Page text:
McGuire's gift -- people always said -- was his ability to inspire confidence in people. Dean Smith would talk about how he loved golfing with McGuire because those were the days he made 8-foot putts. Lots of people said stuff like that. And McGuire made Chamberlain feel limitless. It's not that Chamberlain ever lacked for confidence -- after all, there was a story in the Saturday Evening Post calling him the greatest basketball player who ever lived. And that came out before Chamberlain played his first college game. But something about that combination -- the brilliance of Wilt Chamberlain and the confidence of Frank McGuire -- led to something magical.

Chamberlain was on a scoring surge leading into the 100-point game. Well, that whole season was a scoring surge, but Chamberlain had been especially hot coming in. He had been held to just 26 points in a loss to the Celtics eight days before the 100-point night, and nobody was happy about it. "Feed Wilt," McGuire would remember telling his team, and the next night Chamberlain scored 67 points in a loss to the Knicks. Two days later, he scored 65 in a Philadelphia victory over St. Louis. And the night after that, he scored 61 as the Warriors beat the Chicago Packers.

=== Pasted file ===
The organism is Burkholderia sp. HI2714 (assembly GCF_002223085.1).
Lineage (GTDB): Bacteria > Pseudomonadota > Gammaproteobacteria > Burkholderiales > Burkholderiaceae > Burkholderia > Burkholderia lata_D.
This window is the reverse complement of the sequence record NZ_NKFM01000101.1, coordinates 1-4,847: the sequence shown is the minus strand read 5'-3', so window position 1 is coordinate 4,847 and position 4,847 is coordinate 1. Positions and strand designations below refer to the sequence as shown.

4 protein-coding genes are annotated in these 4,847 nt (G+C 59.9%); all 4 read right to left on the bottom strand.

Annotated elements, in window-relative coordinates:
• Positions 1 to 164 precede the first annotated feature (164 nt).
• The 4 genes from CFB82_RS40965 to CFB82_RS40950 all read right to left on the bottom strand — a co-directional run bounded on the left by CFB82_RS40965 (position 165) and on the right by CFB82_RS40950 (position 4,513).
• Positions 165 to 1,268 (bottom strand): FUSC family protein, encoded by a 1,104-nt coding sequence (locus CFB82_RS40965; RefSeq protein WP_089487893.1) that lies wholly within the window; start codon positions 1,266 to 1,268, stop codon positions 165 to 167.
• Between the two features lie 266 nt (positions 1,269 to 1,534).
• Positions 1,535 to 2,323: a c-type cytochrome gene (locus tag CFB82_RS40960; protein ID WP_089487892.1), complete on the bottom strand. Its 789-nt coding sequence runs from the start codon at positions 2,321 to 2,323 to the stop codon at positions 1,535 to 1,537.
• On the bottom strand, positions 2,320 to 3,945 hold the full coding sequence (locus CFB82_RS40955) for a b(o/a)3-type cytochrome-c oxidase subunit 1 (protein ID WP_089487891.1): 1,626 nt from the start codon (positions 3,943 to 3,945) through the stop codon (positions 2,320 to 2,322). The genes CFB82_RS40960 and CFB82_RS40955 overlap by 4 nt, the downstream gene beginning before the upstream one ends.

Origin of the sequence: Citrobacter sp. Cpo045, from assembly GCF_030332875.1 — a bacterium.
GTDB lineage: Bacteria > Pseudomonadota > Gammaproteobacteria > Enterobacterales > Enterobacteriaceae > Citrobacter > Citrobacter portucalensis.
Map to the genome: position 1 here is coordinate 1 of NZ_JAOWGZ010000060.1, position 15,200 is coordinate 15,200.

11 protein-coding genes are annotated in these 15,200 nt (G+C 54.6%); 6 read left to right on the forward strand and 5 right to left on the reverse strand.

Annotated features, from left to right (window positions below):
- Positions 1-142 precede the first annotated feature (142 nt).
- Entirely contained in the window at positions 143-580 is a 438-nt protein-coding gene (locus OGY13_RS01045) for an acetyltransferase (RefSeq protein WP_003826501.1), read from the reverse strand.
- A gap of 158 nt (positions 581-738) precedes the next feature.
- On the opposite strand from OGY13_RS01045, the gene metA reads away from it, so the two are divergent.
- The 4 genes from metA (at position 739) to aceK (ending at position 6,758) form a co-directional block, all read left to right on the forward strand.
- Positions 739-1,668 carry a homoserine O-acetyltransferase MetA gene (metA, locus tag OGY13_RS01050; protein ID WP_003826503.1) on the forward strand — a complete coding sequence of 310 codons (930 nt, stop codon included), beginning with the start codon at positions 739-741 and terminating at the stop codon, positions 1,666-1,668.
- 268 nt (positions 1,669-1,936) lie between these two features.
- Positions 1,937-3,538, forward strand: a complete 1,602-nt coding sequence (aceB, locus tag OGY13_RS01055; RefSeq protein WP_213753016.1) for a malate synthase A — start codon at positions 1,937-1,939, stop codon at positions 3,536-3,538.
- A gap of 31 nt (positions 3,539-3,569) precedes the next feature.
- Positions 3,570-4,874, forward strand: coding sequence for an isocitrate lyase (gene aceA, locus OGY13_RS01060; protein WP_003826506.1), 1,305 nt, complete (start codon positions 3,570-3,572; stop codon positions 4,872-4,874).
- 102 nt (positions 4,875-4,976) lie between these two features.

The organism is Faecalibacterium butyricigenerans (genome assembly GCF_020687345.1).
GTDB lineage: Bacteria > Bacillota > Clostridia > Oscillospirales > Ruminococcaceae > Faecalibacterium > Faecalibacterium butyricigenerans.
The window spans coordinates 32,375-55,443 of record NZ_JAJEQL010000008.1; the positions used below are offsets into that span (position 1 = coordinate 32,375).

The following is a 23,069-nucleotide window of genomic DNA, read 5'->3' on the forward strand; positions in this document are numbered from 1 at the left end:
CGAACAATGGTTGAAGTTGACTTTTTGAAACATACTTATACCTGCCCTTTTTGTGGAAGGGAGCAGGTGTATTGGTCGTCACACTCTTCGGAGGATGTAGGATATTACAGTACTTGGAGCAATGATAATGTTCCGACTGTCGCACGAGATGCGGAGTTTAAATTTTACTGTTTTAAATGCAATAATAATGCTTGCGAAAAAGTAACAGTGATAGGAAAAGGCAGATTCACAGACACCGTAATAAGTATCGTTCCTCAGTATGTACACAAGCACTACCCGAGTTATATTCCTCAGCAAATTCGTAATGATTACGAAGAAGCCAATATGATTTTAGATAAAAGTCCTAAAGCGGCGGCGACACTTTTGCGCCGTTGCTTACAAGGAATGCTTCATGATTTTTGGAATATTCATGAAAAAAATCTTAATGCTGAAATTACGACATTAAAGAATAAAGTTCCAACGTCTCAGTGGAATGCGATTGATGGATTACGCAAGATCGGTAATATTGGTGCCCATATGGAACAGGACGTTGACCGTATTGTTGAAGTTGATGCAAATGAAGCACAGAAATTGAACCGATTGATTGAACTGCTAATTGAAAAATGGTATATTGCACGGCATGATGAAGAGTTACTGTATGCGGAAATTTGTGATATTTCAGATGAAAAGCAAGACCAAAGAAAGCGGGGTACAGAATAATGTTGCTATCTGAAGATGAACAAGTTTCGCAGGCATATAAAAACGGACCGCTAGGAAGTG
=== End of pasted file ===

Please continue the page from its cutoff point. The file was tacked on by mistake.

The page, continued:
That led to the night in Hershey on March 2, 1962. Chamberlain would often say that he started thinking it was a magical night when he made nine consecutive free throws -- Chamberlain was, of course, a notoriously bad free-throw shooter his entire career*. He made those nine free throws in a row, and it all felt right. He made 28-of-32 free throws that day, which was a big reason he was able to score 100. His teammates kept feeding him and feeding him. The crowd -- if you can call the 4,124 or so people in the stands that day a crowd -- rushed the court before the game even ended.